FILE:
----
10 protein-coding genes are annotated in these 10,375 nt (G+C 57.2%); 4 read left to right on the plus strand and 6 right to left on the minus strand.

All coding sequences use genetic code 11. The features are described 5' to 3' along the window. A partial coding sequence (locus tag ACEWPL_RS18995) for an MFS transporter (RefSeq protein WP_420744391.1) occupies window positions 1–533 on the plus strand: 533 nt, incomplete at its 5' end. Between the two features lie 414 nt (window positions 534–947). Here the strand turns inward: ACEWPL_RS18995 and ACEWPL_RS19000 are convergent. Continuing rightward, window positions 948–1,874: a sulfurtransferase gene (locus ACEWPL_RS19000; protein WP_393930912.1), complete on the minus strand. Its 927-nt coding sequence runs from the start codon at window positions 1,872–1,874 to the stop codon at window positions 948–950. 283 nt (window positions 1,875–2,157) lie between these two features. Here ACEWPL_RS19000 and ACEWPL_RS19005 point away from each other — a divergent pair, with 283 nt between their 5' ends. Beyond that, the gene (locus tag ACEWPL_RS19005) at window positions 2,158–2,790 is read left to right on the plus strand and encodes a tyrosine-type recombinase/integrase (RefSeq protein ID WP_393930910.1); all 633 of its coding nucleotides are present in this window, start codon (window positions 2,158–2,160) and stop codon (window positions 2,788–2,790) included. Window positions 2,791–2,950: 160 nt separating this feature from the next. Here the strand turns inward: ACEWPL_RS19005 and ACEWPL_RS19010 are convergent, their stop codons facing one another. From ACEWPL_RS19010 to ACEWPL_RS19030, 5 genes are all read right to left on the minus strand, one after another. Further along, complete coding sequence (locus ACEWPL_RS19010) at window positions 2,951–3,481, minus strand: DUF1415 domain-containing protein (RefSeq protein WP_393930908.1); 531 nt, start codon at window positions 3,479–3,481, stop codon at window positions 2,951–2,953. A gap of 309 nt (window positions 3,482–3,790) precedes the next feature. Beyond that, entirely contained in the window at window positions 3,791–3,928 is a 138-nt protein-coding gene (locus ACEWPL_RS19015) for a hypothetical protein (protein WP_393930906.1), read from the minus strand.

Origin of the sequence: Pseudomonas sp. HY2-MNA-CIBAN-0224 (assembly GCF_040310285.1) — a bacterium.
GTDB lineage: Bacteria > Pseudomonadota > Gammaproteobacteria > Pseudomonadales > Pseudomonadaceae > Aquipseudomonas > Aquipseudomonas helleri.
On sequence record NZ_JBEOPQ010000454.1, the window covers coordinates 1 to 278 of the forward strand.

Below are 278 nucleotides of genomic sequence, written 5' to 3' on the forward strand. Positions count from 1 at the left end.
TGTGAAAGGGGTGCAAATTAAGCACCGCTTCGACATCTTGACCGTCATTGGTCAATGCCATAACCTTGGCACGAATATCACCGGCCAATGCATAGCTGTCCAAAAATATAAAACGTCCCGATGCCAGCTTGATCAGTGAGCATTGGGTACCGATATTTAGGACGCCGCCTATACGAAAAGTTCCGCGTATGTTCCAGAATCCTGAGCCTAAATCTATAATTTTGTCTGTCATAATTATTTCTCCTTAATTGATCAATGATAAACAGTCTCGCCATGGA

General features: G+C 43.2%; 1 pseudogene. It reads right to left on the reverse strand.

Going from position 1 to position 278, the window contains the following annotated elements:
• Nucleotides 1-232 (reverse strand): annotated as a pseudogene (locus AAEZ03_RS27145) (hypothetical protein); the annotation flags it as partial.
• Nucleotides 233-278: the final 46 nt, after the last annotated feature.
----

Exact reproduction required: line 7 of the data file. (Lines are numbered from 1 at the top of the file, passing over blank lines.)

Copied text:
TGTGAAAGGGGTGCAAATTAAGCACCGCTTCGACATCTTGACCGTCATTGGTCAATGCCATAACCTTGGCACGAATATCACCGGCCAATGCATAGCTGTCCAAAAATATAAAACGTCCCGATGCCAGCTTGATCAGTGAGCATTGGGTACCGATATTTAGGACGCCGCCTATACGAAAAGTTCCGCGTATGTTCCAGAATCCTGAGCCTAAATCTATAATTTTGTCTGTCATAATTATTTCTCCTTAATTGATCAATGATAAACAGTCTCGCCATGGA